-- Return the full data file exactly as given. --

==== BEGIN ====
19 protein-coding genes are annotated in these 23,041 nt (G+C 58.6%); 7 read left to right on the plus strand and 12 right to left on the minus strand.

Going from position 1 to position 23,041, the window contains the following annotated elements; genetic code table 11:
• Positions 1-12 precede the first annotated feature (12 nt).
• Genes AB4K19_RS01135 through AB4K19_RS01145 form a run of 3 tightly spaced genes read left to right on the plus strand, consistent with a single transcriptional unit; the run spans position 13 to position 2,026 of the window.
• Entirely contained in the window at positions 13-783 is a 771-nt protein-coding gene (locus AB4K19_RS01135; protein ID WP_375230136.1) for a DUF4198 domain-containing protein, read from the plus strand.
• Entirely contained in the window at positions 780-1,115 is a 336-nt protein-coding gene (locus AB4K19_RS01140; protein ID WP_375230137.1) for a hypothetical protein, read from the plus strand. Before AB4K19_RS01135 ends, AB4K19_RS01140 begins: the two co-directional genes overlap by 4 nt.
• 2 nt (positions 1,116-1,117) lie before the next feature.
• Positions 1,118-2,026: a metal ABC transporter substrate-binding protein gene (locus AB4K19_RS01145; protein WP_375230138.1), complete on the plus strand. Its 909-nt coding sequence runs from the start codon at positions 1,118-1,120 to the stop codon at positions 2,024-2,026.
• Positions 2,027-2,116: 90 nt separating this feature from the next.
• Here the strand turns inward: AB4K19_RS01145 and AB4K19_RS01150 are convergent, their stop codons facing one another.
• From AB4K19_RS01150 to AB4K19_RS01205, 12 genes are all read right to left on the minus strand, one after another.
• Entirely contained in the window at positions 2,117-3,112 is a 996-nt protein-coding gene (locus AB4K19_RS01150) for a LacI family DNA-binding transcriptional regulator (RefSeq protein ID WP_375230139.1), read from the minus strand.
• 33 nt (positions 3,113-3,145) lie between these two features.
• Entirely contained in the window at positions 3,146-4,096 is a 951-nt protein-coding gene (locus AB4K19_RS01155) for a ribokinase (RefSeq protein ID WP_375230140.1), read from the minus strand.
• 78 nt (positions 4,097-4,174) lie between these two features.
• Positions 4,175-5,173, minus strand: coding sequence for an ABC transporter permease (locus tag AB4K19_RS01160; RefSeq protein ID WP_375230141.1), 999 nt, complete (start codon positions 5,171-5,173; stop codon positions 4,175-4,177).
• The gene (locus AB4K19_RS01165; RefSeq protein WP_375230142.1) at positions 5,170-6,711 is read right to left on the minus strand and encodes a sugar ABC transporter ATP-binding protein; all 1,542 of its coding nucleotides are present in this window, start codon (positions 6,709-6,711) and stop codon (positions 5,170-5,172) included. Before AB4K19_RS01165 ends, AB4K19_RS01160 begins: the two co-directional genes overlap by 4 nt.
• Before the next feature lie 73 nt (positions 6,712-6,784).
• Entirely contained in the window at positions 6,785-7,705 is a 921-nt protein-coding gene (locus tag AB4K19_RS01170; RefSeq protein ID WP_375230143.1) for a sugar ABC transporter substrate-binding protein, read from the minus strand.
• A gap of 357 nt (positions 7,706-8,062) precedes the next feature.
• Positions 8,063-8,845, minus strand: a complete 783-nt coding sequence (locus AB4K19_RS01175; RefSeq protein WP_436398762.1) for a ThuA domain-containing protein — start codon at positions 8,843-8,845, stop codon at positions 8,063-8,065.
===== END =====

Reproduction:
19 protein-coding genes are annotated in these 23,041 nt (G+C 58.6%); 7 read left to right on the plus strand and 12 right to left on the minus strand.

Going from position 1 to position 23,041, the window contains the following annotated elements; genetic code table 11:
• Positions 1-12 precede the first annotated feature (12 nt).
• Genes AB4K19_RS01135 through AB4K19_RS01145 form a run of 3 tightly spaced genes read left to right on the plus strand, consistent with a single transcriptional unit; the run spans position 13 to position 2,026 of the window.
• Entirely contained in the window at positions 13-783 is a 771-nt protein-coding gene (locus AB4K19_RS01135; protein ID WP_375230136.1) for a DUF4198 domain-containing protein, read from the plus strand.
• Entirely contained in the window at positions 780-1,115 is a 336-nt protein-coding gene (locus AB4K19_RS01140; protein ID WP_375230137.1) for a hypothetical protein, read from the plus strand. Before AB4K19_RS01135 ends, AB4K19_RS01140 begins: the two co-directional genes overlap by 4 nt.
• 2 nt (positions 1,116-1,117) lie before the next feature.
• Positions 1,118-2,026: a metal ABC transporter substrate-binding protein gene (locus AB4K19_RS01145; protein WP_375230138.1), complete on the plus strand. Its 909-nt coding sequence runs from the start codon at positions 1,118-1,120 to the stop codon at positions 2,024-2,026.
• Positions 2,027-2,116: 90 nt separating this feature from the next.
• Here the strand turns inward: AB4K19_RS01145 and AB4K19_RS01150 are convergent, their stop codons facing one another.
• From AB4K19_RS01150 to AB4K19_RS01205, 12 genes are all read right to left on the minus strand, one after another.
• Entirely contained in the window at positions 2,117-3,112 is a 996-nt protein-coding gene (locus AB4K19_RS01150) for a LacI family DNA-binding transcriptional regulator (RefSeq protein ID WP_375230139.1), read from the minus strand.
• 33 nt (positions 3,113-3,145) lie between these two features.
• Entirely contained in the window at positions 3,146-4,096 is a 951-nt protein-coding gene (locus AB4K19_RS01155) for a ribokinase (RefSeq protein ID WP_375230140.1), read from the minus strand.
• 78 nt (positions 4,097-4,174) lie between these two features.
• Positions 4,175-5,173, minus strand: coding sequence for an ABC transporter permease (locus tag AB4K19_RS01160; RefSeq protein ID WP_375230141.1), 999 nt, complete (start codon positions 5,171-5,173; stop codon positions 4,175-4,177).
• The gene (locus AB4K19_RS01165; RefSeq protein WP_375230142.1) at positions 5,170-6,711 is read right to left on the minus strand and encodes a sugar ABC transporter ATP-binding protein; all 1,542 of its coding nucleotides are present in this window, start codon (positions 6,709-6,711) and stop codon (positions 5,170-5,172) included. Before AB4K19_RS01165 ends, AB4K19_RS01160 begins: the two co-directional genes overlap by 4 nt.
• Before the next feature lie 73 nt (positions 6,712-6,784).
• Entirely contained in the window at positions 6,785-7,705 is a 921-nt protein-coding gene (locus tag AB4K19_RS01170; RefSeq protein ID WP_375230143.1) for a sugar ABC transporter substrate-binding protein, read from the minus strand.
• A gap of 357 nt (positions 7,706-8,062) precedes the next feature.
• Positions 8,063-8,845, minus strand: a complete 783-nt coding sequence (locus AB4K19_RS01175; RefSeq protein WP_436398762.1) for a ThuA domain-containing protein — start codon at positions 8,843-8,845, stop codon at positions 8,063-8,065.